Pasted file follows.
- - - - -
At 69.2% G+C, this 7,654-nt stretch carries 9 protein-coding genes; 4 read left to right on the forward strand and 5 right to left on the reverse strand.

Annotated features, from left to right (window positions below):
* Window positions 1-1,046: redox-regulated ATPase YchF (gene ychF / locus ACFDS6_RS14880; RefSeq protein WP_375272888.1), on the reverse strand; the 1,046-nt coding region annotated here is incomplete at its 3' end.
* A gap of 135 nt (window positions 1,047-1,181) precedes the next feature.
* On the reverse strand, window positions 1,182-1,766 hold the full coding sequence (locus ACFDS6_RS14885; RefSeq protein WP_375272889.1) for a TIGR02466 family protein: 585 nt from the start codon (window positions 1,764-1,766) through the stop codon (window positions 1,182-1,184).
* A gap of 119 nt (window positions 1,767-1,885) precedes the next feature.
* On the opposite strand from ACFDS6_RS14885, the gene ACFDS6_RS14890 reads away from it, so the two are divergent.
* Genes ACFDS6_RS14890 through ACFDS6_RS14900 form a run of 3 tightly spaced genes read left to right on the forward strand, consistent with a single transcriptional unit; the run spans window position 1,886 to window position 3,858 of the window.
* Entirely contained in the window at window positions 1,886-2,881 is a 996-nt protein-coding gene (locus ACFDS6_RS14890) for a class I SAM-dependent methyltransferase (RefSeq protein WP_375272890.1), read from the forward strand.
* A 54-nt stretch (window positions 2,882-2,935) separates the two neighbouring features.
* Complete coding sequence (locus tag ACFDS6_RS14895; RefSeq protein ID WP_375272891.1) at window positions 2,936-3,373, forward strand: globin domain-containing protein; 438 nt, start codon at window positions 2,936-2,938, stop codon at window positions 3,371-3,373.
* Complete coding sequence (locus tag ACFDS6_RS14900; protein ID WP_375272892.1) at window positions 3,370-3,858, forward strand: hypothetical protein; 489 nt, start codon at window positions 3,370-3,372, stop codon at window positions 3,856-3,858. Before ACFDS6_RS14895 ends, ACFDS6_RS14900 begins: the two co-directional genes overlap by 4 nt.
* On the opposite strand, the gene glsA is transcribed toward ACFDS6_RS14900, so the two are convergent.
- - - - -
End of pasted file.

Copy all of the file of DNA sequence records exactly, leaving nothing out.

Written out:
At 69.2% G+C, this 7,654-nt stretch carries 9 protein-coding genes; 4 read left to right on the forward strand and 5 right to left on the reverse strand.

Annotated features, from left to right (window positions below):
* Window positions 1-1,046: redox-regulated ATPase YchF (gene ychF / locus ACFDS6_RS14880; RefSeq protein WP_375272888.1), on the reverse strand; the 1,046-nt coding region annotated here is incomplete at its 3' end.
* A gap of 135 nt (window positions 1,047-1,181) precedes the next feature.
* On the reverse strand, window positions 1,182-1,766 hold the full coding sequence (locus ACFDS6_RS14885; RefSeq protein WP_375272889.1) for a TIGR02466 family protein: 585 nt from the start codon (window positions 1,764-1,766) through the stop codon (window positions 1,182-1,184).
* A gap of 119 nt (window positions 1,767-1,885) precedes the next feature.
* On the opposite strand from ACFDS6_RS14885, the gene ACFDS6_RS14890 reads away from it, so the two are divergent.
* Genes ACFDS6_RS14890 through ACFDS6_RS14900 form a run of 3 tightly spaced genes read left to right on the forward strand, consistent with a single transcriptional unit; the run spans window position 1,886 to window position 3,858 of the window.
* Entirely contained in the window at window positions 1,886-2,881 is a 996-nt protein-coding gene (locus ACFDS6_RS14890) for a class I SAM-dependent methyltransferase (RefSeq protein WP_375272890.1), read from the forward strand.
* A 54-nt stretch (window positions 2,882-2,935) separates the two neighbouring features.
* Complete coding sequence (locus tag ACFDS6_RS14895; RefSeq protein ID WP_375272891.1) at window positions 2,936-3,373, forward strand: globin domain-containing protein; 438 nt, start codon at window positions 2,936-2,938, stop codon at window positions 3,371-3,373.
* Complete coding sequence (locus tag ACFDS6_RS14900; protein ID WP_375272892.1) at window positions 3,370-3,858, forward strand: hypothetical protein; 489 nt, start codon at window positions 3,370-3,372, stop codon at window positions 3,856-3,858. Before ACFDS6_RS14895 ends, ACFDS6_RS14900 begins: the two co-directional genes overlap by 4 nt.
* On the opposite strand, the gene glsA is transcribed toward ACFDS6_RS14900, so the two are convergent.